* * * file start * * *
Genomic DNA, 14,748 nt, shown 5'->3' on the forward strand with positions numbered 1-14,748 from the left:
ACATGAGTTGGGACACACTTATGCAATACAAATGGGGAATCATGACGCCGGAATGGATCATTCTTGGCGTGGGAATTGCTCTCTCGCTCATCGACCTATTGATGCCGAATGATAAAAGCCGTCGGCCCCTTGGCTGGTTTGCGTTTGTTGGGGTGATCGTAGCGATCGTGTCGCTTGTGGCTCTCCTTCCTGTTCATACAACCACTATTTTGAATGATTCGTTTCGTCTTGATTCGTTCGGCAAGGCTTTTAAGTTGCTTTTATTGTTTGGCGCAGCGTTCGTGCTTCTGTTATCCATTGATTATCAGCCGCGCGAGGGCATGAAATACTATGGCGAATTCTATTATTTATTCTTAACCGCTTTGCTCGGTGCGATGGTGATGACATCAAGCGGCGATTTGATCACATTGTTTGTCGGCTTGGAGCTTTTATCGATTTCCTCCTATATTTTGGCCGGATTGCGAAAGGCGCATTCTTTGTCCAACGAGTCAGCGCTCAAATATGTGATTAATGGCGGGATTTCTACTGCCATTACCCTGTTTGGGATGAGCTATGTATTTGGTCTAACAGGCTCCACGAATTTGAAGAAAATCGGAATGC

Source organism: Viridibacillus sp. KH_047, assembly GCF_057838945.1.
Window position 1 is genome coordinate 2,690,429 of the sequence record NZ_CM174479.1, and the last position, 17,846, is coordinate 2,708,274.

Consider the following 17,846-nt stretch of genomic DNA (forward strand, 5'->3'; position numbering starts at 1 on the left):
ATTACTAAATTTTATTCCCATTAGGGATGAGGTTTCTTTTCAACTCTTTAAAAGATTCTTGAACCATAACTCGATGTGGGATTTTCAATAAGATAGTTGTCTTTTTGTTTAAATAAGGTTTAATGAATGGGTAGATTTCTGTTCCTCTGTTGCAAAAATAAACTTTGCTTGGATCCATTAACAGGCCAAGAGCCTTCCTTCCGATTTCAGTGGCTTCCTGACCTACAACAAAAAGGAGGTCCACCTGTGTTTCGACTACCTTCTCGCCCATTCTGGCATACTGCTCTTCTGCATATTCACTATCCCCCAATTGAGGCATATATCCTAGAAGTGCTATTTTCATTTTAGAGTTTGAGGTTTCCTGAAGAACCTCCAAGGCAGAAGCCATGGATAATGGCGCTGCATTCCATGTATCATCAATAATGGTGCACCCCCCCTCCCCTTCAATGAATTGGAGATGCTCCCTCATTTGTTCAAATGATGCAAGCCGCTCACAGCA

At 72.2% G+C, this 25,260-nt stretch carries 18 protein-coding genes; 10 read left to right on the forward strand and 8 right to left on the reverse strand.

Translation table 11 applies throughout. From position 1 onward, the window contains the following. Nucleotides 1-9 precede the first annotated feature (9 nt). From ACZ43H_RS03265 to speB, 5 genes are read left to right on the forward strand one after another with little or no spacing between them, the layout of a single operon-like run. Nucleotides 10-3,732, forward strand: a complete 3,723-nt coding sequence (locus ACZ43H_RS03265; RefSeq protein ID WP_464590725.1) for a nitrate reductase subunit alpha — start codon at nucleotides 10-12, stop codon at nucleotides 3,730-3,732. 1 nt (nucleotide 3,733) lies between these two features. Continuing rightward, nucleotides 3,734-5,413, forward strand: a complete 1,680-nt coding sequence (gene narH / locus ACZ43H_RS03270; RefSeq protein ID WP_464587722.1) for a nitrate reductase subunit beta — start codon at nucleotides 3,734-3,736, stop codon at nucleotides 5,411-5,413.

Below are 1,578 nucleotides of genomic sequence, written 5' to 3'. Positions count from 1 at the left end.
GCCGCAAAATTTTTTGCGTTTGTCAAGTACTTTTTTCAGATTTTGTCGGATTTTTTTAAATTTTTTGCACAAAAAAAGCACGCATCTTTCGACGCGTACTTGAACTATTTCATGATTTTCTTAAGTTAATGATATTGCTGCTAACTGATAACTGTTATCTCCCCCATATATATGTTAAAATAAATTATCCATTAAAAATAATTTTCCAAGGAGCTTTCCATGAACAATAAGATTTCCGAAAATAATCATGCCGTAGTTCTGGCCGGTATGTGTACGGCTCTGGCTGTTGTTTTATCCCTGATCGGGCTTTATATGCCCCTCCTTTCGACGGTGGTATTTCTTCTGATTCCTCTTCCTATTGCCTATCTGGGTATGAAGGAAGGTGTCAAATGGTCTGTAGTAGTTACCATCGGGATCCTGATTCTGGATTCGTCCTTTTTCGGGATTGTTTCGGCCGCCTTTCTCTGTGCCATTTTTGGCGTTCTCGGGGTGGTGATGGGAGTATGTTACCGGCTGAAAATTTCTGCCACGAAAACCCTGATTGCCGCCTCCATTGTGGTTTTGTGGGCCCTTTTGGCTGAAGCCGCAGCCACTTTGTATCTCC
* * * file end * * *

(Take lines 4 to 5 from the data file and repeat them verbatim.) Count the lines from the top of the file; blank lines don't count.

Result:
Window position 1 is genome coordinate 2,690,429 of the sequence record NZ_CM174479.1, and the last position, 17,846, is coordinate 2,708,274.

Consider the following 17,846-nt stretch of genomic DNA (forward strand, 5'->3'; position numbering starts at 1 on the left):